Would trading for bats work? It might and it might not. Is what the Mets are doing now working? By this point the answer to that seems rather clear.

24 comments to Bad and Boring

  • Lou from Georgia

    Mets were in town here but I decided to go to a concert with my wife instead. The music was not my cup of tea. Like the Mets, the show was a hot mess, but at least it was a different hot mess than what we’ve been seeing night in and night out. Fortunately we’re just 30 days from seeing what the Mets do as far as trades are concerned. I fully hope they move 2 veteran arms and try to acquire at least 1 MLB level bat to put into LF and a minor leaguer that might make it to Queens next season. Otherwise this season will be more disappointing than just their record indicates. And it’s already clear that it is going to be awful.

  • Steve D

    I hate to harp on one mistake…but if you sign Nelson Cruz for the same money as Chris Young, you have some excitement instantly. Of course, it is far from the only mistake. We can NEVER assume any help is coming from the minors. Top free agents probably don’t want to hit in Shea. It would take the likes of Frank Cashen, RIP, in his prime years of 1980-1985 to turn this around with trades. Other teams have us over a barrel.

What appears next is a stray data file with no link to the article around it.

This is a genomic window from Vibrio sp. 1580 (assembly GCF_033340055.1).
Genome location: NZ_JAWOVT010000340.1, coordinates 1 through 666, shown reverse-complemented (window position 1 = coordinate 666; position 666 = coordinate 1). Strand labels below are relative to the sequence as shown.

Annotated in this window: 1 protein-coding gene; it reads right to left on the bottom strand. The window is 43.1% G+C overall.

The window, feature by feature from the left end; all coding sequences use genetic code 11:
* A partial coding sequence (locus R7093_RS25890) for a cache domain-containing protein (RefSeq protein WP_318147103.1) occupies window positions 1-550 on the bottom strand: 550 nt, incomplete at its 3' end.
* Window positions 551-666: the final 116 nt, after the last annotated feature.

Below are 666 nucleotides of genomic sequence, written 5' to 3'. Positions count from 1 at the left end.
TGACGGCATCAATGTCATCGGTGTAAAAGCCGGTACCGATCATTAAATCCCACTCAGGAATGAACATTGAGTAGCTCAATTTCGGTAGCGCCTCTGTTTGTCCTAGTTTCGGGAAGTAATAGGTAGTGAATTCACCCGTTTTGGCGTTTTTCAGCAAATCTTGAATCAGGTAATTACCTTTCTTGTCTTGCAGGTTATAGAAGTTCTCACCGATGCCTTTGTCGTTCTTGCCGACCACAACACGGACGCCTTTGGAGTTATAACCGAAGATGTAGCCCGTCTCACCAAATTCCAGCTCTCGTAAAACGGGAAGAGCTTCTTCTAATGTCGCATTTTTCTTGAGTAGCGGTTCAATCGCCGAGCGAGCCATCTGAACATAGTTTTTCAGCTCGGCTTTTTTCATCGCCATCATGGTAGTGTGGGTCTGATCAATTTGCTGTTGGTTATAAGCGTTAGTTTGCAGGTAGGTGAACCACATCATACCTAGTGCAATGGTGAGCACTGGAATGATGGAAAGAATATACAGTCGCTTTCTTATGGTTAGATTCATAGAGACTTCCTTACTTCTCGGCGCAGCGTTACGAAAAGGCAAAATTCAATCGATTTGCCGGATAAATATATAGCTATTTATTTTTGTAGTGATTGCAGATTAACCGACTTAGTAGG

• Sorry, but this is 20/20 hindsight:

      1) Nobody thought Cruz would do what he’s done.

      2) When the Mets were putting together an OF (with the FO under a fair amt of pressure to move quickly), Cruz wanted a long-term deal for a ton of money.

      3) When Cruz settled for a short-term deal instead, he chose a bandbox where he could show off his slugging prowess to get a new deal. Citi Field wasn’t going to fit the bill for him.

      Chris Young’s been a disaster, no doubt — I wish the Mets would just accept this and release him. But it wasn’t like they could pick Young or Cruz and chose Young.